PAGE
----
Good Morning America
Good Morning America covers the ground-breaking work of Dr. Panossian as he helps a young child born with facial paralysis. It is a touching story with a happy ending.
The Boy Who Couldn’t Smile
Watch as Dr. Panossian helps a young boy born with facial paralysis obtain the smile he knew he always had inside. This is a heartwarming story that is made possible through Dr. Panossian’s novel smile reanimation technique. To read more about Moebius syndrome click here.
A Father Fights to Give His Daughter a Smile
A father and Ultimate Fighting Champion (UFC) fights to get his daughter smile reanimation surgery. Dr. Panossian discusses his unique lengthening temporalis myoplasty (LTM) technique to simultaneously animate both sides of the smile for facial paralysis.
CBS Coverage of Haiti’s First Ever Conjoined Twin Separation
Dr. Panossian travels to the island nation of Haiti with a team of pediatric surgeons to perform the country’s first ever conjoined twin separation.
KCET Covers Mending Kids’ Hometown Mission 2017
Another look at the Hometown Mission put on by Mending Kids every year. Dr. Panossian has participated in these missions for over a decade and sits on the Board of Directors as well. It’s a cause and an organization very dear to him.
Berhanu’s Life-Saving Surgery
Another uplifting story about a young Ethiopian boy brought to the United States for life-saving spine surgery in conjunction with a procedure by Dr. Panossian to correct his hand deformity. Thanks to Mending Kids for sponsoring this child’s surgery and making the world a bit more livable.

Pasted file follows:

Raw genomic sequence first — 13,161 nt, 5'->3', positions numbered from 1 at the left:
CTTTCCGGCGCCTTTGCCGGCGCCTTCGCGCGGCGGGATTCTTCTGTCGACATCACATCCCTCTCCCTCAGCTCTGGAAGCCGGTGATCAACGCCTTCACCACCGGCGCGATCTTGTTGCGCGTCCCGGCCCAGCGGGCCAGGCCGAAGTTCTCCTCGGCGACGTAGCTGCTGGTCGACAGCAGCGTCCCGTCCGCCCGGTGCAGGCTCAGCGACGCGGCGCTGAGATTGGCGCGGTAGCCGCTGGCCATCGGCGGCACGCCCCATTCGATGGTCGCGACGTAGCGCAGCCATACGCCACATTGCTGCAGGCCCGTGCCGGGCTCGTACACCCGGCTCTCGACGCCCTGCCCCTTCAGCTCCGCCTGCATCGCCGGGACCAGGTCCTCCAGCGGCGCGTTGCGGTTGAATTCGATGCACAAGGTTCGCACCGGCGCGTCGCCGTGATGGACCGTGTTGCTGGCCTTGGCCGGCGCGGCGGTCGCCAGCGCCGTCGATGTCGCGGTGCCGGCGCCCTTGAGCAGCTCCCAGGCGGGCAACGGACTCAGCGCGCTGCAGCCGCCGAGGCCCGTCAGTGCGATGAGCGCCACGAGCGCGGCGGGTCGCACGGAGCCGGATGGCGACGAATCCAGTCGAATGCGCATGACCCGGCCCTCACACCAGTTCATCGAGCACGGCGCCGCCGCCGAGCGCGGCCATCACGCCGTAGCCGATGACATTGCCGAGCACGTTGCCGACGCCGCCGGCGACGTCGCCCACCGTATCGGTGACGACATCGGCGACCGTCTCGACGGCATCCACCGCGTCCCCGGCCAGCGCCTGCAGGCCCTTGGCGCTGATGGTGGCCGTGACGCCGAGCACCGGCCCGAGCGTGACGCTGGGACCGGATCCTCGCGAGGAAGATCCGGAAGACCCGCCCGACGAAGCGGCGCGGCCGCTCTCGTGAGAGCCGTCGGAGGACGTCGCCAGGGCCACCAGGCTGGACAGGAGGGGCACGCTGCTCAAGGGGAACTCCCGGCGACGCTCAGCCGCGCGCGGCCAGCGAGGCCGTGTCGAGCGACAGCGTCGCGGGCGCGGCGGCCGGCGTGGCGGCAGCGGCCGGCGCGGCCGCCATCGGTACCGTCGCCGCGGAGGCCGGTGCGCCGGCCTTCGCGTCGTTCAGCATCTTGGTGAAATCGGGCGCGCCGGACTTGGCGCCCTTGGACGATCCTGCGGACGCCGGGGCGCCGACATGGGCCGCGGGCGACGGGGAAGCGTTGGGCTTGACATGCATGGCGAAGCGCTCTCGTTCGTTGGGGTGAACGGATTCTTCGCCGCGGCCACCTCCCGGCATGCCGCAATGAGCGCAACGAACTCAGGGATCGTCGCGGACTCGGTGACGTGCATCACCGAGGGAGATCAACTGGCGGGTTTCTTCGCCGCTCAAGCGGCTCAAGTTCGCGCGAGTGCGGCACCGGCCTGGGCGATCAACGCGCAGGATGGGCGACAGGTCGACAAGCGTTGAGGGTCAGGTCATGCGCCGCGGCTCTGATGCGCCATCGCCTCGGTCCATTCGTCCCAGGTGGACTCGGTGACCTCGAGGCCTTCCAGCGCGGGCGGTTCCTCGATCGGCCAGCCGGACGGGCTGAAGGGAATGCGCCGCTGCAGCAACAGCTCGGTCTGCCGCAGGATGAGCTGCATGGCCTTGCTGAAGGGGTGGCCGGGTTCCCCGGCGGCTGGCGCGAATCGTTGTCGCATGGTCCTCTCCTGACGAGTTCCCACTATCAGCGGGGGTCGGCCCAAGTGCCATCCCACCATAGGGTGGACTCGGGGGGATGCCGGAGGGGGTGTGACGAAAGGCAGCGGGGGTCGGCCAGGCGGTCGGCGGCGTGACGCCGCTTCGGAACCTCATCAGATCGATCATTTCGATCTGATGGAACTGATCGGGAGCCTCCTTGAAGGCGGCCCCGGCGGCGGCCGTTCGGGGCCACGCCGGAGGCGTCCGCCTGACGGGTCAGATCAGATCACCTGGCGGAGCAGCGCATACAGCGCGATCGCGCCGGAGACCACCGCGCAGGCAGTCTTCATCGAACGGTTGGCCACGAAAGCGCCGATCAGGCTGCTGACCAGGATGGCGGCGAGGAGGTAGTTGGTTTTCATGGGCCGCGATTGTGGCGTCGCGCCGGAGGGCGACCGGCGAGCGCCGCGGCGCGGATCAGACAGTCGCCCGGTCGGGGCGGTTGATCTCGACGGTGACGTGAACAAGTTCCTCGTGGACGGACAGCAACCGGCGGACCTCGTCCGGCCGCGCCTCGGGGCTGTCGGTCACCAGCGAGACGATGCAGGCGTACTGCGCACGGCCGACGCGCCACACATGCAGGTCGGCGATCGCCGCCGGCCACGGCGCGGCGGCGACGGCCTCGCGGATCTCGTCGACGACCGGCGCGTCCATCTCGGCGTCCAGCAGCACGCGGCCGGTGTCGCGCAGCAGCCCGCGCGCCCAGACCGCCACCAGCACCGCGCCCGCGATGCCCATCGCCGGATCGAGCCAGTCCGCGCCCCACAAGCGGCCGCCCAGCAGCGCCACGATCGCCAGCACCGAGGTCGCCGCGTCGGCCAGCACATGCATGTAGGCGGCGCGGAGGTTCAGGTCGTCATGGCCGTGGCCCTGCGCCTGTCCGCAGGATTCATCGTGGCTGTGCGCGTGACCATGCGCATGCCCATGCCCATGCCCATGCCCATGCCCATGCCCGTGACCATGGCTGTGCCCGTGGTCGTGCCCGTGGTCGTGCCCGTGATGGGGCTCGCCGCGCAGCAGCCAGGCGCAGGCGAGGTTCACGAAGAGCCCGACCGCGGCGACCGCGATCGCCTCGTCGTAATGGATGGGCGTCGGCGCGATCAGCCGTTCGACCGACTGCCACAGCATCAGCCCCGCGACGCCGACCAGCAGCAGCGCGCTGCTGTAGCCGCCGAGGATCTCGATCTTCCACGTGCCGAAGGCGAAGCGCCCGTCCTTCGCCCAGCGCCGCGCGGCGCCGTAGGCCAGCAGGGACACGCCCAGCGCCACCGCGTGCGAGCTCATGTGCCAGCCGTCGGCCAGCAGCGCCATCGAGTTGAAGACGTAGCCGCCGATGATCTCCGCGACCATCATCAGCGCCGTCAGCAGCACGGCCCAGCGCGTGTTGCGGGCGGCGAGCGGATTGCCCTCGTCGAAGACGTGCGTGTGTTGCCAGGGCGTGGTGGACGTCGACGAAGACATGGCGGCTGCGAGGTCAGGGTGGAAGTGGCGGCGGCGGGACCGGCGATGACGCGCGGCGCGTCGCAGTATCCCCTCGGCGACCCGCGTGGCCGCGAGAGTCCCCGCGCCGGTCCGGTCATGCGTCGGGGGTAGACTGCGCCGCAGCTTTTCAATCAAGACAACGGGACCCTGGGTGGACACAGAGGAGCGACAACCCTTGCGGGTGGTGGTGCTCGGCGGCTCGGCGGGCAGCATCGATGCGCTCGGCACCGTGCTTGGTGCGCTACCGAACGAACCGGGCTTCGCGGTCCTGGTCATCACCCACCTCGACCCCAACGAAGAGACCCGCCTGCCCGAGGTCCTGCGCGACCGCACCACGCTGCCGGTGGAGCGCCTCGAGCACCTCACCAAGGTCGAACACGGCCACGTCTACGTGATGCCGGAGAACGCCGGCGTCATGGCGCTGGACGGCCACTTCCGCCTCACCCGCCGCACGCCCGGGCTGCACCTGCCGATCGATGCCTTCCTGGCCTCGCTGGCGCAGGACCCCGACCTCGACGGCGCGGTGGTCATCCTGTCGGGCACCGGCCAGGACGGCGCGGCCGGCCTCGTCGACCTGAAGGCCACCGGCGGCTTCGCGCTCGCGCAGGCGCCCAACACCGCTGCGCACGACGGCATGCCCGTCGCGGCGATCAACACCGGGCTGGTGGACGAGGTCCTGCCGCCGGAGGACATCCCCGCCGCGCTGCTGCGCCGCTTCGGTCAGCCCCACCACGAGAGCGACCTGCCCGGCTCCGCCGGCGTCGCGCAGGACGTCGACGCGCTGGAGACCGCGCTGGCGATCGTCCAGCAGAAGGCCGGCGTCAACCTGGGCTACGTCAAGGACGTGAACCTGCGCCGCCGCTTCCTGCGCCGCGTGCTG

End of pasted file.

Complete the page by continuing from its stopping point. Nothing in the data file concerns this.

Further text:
The Boy With the Big Hands
Dr. Panossian comments on The Doctors. This time, it’s about a young Indian boy who was born with a disorder causing his hands to massively overgrow.
ABC Covers Mending Kids’ Hometown Mission
Dr. Panossian serves on the Board of Directors for Mending Kids, an LA-based organization that arranges life-changing surgery for kids all over the world. The Hometown Mission is aimed at helping kids here at home who’s parents cannot afford the types of reconstructive surgeries they need.
Treasure suffers from a condition called lymphatic malformation. Although the malformation can occur anywhere in the body, it has infiltrated her tongue and has caused significant problems in her young life. Dr. Panossian excised a large portion of the malformation and reconstructed the tongue. Treasure is now a healthy and happy child.
Smiling Inside, Hoping You Will See
Kiana Deane was born with paralysis of one side of her face. Through a complex and unique two-stage surgery using a nerve from her leg (cross face nerve graft) and a muscle from her thigh (gracilis muscle), she eventually gained greater control and smiling ability.
Children of War Foundation
Dr. Panossian participates regularly with international charities. In June of 2013, Dr. Panossian and a team of doctors travelled to Amman, Jordan to perform complex reconstructive surgeries on over 20 children. Hear about this terrific organization and its mission.